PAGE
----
Type 2 is obviously fuzzy, but there is a degree of fuzziness in the other types as well. Type 1 requires language comprehension, especially wordy forms like Einstein's Puzzle. Type 3 often requires some logical thinking, even if it isn't mentioned in the answer.

Instead of trying to measure the amount of logic in the question, I suggest looking at how many answers can be considered correct. Naively, logic puzzles have at most one correct answer, while non-logic puzzles have more than one correct answer. For example, the Police puzzle has many answers posted which are all consistent with the given information. Some of the answers are even contradictory. This is a hallmark of type 3 puzzles. However, for type 2 puzzles, it might only seem to have one answer because others haven't yet been suggested. For example, instead of relying on heat-dissipation, one could rely on non-instantaneous fade-out of the bulb's filament, at least in principle.

To sum up, logic puzzles constrain the set of correct answers by the information explicitly presented, while non-logic puzzles (for want of a better term) allow the set of correct answers to be constrained (so to speak) by information sourced elsewhere. Under this definition, your light bulb puzzle is a non-logic puzzle.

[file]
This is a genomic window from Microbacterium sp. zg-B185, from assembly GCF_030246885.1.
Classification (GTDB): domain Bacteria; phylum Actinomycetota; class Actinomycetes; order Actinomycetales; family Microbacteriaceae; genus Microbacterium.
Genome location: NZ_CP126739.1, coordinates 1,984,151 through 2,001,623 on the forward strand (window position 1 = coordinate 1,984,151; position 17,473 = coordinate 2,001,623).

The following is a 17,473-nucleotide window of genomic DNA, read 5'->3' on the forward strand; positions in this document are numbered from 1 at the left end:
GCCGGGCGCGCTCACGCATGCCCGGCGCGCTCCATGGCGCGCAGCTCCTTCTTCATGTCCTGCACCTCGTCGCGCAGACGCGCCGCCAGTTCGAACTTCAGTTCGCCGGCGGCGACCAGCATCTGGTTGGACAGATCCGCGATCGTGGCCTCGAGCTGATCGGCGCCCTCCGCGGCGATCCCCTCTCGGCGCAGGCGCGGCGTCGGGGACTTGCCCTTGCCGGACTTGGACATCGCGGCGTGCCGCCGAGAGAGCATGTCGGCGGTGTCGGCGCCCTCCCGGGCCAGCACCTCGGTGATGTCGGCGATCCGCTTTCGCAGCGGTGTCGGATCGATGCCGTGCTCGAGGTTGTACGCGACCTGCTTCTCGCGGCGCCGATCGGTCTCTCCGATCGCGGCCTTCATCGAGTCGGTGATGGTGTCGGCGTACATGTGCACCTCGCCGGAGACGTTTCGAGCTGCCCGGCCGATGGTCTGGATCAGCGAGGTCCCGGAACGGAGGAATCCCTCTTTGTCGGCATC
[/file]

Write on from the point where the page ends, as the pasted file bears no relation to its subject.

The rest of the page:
I think the most-common definition of a logic puzzle is one that requires the solver to make deductions using formal logic, like the famous Einstein's puzzle.

With this type of puzzle, you use only formal logic to come to conclusions.

Given: If A, then B
Given: If B, then C
Deduction: If A, then C

(I'm no expert in formal logic, so the example is pretty simplistic, but it should serve to illustrate my point.)

Any puzzle that requires any kind of knowledge not explicitly provided in the puzzle (aside from the rules of formal logic) would not generally be considered a logic puzzle.

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    $\begingroup$ We could take this further by discussing entailment $\endgroup$
    – Will
    Commented Feb 17, 2016 at 21:36
  • $\begingroup$ A good answer with a great example as that of Einstein's puzzle. $\endgroup$
    – ABcDexter
    Commented Feb 17, 2016 at 21:56

Persons A and B are trying to draw a semantic distinction over language that is intrinsically ambiguous. As a result, neither of them are wrong.